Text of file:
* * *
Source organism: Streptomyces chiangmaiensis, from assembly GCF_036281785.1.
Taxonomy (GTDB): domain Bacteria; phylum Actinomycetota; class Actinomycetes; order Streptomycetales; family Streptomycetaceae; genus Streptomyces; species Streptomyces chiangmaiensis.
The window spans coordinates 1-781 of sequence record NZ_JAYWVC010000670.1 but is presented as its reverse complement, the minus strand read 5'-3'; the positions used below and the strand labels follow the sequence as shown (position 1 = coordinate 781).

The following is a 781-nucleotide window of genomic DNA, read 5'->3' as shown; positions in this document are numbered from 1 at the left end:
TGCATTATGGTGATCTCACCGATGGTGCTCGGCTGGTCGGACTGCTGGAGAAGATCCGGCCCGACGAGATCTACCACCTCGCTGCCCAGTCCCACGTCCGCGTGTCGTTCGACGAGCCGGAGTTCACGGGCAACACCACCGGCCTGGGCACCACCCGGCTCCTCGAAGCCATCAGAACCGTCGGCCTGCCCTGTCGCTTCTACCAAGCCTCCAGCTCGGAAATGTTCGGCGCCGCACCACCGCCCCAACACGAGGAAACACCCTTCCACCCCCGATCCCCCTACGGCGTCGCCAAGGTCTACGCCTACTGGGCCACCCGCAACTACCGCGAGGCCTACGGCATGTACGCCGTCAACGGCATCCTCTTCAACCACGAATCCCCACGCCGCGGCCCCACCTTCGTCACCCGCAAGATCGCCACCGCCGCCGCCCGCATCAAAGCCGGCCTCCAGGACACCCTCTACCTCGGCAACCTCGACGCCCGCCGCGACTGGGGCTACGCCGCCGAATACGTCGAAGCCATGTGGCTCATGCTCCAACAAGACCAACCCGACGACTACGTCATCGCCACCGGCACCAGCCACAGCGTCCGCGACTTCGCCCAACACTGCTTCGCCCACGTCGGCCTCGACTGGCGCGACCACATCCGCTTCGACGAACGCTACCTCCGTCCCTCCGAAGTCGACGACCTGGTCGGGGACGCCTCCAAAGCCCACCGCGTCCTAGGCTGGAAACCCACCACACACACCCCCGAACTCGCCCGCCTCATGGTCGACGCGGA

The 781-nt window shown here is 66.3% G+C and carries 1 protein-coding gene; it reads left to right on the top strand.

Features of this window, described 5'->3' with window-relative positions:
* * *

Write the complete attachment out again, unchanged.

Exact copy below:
Source organism: Streptomyces chiangmaiensis, from assembly GCF_036281785.1.
Taxonomy (GTDB): domain Bacteria; phylum Actinomycetota; class Actinomycetes; order Streptomycetales; family Streptomycetaceae; genus Streptomyces; species Streptomyces chiangmaiensis.
The window spans coordinates 1-781 of sequence record NZ_JAYWVC010000670.1 but is presented as its reverse complement, the minus strand read 5'-3'; the positions used below and the strand labels follow the sequence as shown (position 1 = coordinate 781).

The following is a 781-nucleotide window of genomic DNA, read 5'->3' as shown; positions in this document are numbered from 1 at the left end:
TGCATTATGGTGATCTCACCGATGGTGCTCGGCTGGTCGGACTGCTGGAGAAGATCCGGCCCGACGAGATCTACCACCTCGCTGCCCAGTCCCACGTCCGCGTGTCGTTCGACGAGCCGGAGTTCACGGGCAACACCACCGGCCTGGGCACCACCCGGCTCCTCGAAGCCATCAGAACCGTCGGCCTGCCCTGTCGCTTCTACCAAGCCTCCAGCTCGGAAATGTTCGGCGCCGCACCACCGCCCCAACACGAGGAAACACCCTTCCACCCCCGATCCCCCTACGGCGTCGCCAAGGTCTACGCCTACTGGGCCACCCGCAACTACCGCGAGGCCTACGGCATGTACGCCGTCAACGGCATCCTCTTCAACCACGAATCCCCACGCCGCGGCCCCACCTTCGTCACCCGCAAGATCGCCACCGCCGCCGCCCGCATCAAAGCCGGCCTCCAGGACACCCTCTACCTCGGCAACCTCGACGCCCGCCGCGACTGGGGCTACGCCGCCGAATACGTCGAAGCCATGTGGCTCATGCTCCAACAAGACCAACCCGACGACTACGTCATCGCCACCGGCACCAGCCACAGCGTCCGCGACTTCGCCCAACACTGCTTCGCCCACGTCGGCCTCGACTGGCGCGACCACATCCGCTTCGACGAACGCTACCTCCGTCCCTCCGAAGTCGACGACCTGGTCGGGGACGCCTCCAAAGCCCACCGCGTCCTAGGCTGGAAACCCACCACACACACCCCCGAACTCGCCCGCCTCATGGTCGACGCGGA

The 781-nt window shown here is 66.3% G+C and carries 1 protein-coding gene; it reads left to right on the top strand.

Features of this window, described 5'->3' with window-relative positions: